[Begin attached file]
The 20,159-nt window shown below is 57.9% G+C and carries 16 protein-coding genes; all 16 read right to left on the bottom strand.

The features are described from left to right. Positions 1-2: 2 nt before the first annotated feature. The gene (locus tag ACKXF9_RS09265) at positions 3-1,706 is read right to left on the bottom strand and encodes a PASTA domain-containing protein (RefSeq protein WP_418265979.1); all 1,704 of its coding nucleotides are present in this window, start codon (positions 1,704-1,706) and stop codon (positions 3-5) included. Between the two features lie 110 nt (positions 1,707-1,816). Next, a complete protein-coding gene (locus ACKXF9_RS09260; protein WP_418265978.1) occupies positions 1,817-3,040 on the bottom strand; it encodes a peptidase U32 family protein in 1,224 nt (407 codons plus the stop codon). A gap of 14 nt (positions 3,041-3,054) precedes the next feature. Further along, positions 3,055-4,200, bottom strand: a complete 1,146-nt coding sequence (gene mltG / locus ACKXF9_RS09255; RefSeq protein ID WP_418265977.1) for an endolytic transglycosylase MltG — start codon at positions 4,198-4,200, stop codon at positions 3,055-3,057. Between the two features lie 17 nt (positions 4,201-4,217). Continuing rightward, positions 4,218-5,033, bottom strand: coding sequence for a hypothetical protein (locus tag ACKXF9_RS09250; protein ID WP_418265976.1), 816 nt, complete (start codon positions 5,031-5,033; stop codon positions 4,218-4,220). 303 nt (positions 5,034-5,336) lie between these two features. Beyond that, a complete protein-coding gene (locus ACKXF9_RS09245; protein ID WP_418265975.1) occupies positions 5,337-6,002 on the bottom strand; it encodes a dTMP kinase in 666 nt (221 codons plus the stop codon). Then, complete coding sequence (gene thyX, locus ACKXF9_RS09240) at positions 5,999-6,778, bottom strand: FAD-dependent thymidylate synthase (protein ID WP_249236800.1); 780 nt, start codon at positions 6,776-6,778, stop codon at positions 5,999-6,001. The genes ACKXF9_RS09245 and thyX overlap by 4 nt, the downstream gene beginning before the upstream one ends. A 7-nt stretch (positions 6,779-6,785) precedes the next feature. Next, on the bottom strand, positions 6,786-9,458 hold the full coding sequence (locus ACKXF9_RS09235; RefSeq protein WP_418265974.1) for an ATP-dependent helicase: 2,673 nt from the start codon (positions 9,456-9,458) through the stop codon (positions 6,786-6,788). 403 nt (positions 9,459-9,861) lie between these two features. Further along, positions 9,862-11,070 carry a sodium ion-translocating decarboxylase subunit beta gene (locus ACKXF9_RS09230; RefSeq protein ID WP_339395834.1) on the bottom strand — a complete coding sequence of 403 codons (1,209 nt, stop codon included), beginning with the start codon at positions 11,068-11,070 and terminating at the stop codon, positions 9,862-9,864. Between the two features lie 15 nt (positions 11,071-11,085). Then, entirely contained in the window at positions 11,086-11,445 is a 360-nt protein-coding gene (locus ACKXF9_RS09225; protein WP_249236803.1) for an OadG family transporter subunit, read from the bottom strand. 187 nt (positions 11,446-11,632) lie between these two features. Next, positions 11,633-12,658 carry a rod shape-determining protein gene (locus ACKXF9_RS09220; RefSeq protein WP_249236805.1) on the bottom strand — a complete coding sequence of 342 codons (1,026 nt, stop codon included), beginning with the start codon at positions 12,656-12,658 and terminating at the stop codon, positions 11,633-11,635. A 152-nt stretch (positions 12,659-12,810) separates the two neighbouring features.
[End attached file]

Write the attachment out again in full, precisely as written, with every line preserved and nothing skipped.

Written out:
The 20,159-nt window shown below is 57.9% G+C and carries 16 protein-coding genes; all 16 read right to left on the bottom strand.

The features are described from left to right. Positions 1-2: 2 nt before the first annotated feature. The gene (locus tag ACKXF9_RS09265) at positions 3-1,706 is read right to left on the bottom strand and encodes a PASTA domain-containing protein (RefSeq protein WP_418265979.1); all 1,704 of its coding nucleotides are present in this window, start codon (positions 1,704-1,706) and stop codon (positions 3-5) included. Between the two features lie 110 nt (positions 1,707-1,816). Next, a complete protein-coding gene (locus ACKXF9_RS09260; protein WP_418265978.1) occupies positions 1,817-3,040 on the bottom strand; it encodes a peptidase U32 family protein in 1,224 nt (407 codons plus the stop codon). A gap of 14 nt (positions 3,041-3,054) precedes the next feature. Further along, positions 3,055-4,200, bottom strand: a complete 1,146-nt coding sequence (gene mltG / locus ACKXF9_RS09255; RefSeq protein ID WP_418265977.1) for an endolytic transglycosylase MltG — start codon at positions 4,198-4,200, stop codon at positions 3,055-3,057. Between the two features lie 17 nt (positions 4,201-4,217). Continuing rightward, positions 4,218-5,033, bottom strand: coding sequence for a hypothetical protein (locus tag ACKXF9_RS09250; protein ID WP_418265976.1), 816 nt, complete (start codon positions 5,031-5,033; stop codon positions 4,218-4,220). 303 nt (positions 5,034-5,336) lie between these two features. Beyond that, a complete protein-coding gene (locus ACKXF9_RS09245; protein ID WP_418265975.1) occupies positions 5,337-6,002 on the bottom strand; it encodes a dTMP kinase in 666 nt (221 codons plus the stop codon). Then, complete coding sequence (gene thyX, locus ACKXF9_RS09240) at positions 5,999-6,778, bottom strand: FAD-dependent thymidylate synthase (protein ID WP_249236800.1); 780 nt, start codon at positions 6,776-6,778, stop codon at positions 5,999-6,001. The genes ACKXF9_RS09245 and thyX overlap by 4 nt, the downstream gene beginning before the upstream one ends. A 7-nt stretch (positions 6,779-6,785) precedes the next feature. Next, on the bottom strand, positions 6,786-9,458 hold the full coding sequence (locus ACKXF9_RS09235; RefSeq protein WP_418265974.1) for an ATP-dependent helicase: 2,673 nt from the start codon (positions 9,456-9,458) through the stop codon (positions 6,786-6,788). 403 nt (positions 9,459-9,861) lie between these two features. Further along, positions 9,862-11,070 carry a sodium ion-translocating decarboxylase subunit beta gene (locus ACKXF9_RS09230; RefSeq protein ID WP_339395834.1) on the bottom strand — a complete coding sequence of 403 codons (1,209 nt, stop codon included), beginning with the start codon at positions 11,068-11,070 and terminating at the stop codon, positions 9,862-9,864. Between the two features lie 15 nt (positions 11,071-11,085). Then, entirely contained in the window at positions 11,086-11,445 is a 360-nt protein-coding gene (locus ACKXF9_RS09225; protein WP_249236803.1) for an OadG family transporter subunit, read from the bottom strand. 187 nt (positions 11,446-11,632) lie between these two features. Next, positions 11,633-12,658 carry a rod shape-determining protein gene (locus ACKXF9_RS09220; RefSeq protein WP_249236805.1) on the bottom strand — a complete coding sequence of 342 codons (1,026 nt, stop codon included), beginning with the start codon at positions 12,656-12,658 and terminating at the stop codon, positions 11,633-11,635. A 152-nt stretch (positions 12,659-12,810) separates the two neighbouring features.